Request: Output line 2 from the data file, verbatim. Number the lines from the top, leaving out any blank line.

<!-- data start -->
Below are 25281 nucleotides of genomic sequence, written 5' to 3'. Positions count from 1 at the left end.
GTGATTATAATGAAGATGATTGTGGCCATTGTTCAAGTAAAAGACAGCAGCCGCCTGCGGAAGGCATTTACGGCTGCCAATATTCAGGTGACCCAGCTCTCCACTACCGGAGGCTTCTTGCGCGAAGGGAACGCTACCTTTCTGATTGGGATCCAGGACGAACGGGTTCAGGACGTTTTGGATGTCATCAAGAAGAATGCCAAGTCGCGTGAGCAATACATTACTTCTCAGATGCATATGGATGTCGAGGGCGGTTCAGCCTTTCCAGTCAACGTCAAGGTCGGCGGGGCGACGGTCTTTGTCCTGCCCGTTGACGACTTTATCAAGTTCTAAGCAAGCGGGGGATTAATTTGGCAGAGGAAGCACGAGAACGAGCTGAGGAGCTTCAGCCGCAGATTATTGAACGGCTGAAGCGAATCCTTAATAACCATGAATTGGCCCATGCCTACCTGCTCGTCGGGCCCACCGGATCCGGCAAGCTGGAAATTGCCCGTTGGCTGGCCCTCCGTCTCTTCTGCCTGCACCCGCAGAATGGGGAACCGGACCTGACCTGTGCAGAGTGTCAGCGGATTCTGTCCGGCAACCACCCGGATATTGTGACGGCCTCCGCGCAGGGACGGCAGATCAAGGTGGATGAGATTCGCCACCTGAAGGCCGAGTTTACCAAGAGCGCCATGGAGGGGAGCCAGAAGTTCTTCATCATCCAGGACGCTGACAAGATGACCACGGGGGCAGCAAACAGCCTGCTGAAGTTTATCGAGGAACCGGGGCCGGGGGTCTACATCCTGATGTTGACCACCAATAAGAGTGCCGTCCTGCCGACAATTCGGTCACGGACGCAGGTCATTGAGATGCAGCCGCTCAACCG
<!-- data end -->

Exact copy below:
GTGATTATAATGAAGATGATTGTGGCCATTGTTCAAGTAAAAGACAGCAGCCGCCTGCGGAAGGCATTTACGGCTGCCAATATTCAGGTGACCCAGCTCTCCACTACCGGAGGCTTCTTGCGCGAAGGGAACGCTACCTTTCTGATTGGGATCCAGGACGAACGGGTTCAGGACGTTTTGGATGTCATCAAGAAGAATGCCAAGTCGCGTGAGCAATACATTACTTCTCAGATGCATATGGATGTCGAGGGCGGTTCAGCCTTTCCAGTCAACGTCAAGGTCGGCGGGGCGACGGTCTTTGTCCTGCCCGTTGACGACTTTATCAAGTTCTAAGCAAGCGGGGGATTAATTTGGCAGAGGAAGCACGAGAACGAGCTGAGGAGCTTCAGCCGCAGATTATTGAACGGCTGAAGCGAATCCTTAATAACCATGAATTGGCCCATGCCTACCTGCTCGTCGGGCCCACCGGATCCGGCAAGCTGGAAATTGCCCGTTGGCTGGCCCTCCGTCTCTTCTGCCTGCACCCGCAGAATGGGGAACCGGACCTGACCTGTGCAGAGTGTCAGCGGATTCTGTCCGGCAACCACCCGGATATTGTGACGGCCTCCGCGCAGGGACGGCAGATCAAGGTGGATGAGATTCGCCACCTGAAGGCCGAGTTTACCAAGAGCGCCATGGAGGGGAGCCAGAAGTTCTTCATCATCCAGGACGCTGACAAGATGACCACGGGGGCAGCAAACAGCCTGCTGAAGTTTATCGAGGAACCGGGGCCGGGGGTCTACATCCTGATGTTGACCACCAATAAGAGTGCCGTCCTGCCGACAATTCGGTCACGGACGCAGGTCATTGAGATGCAGCCGCTCAACCG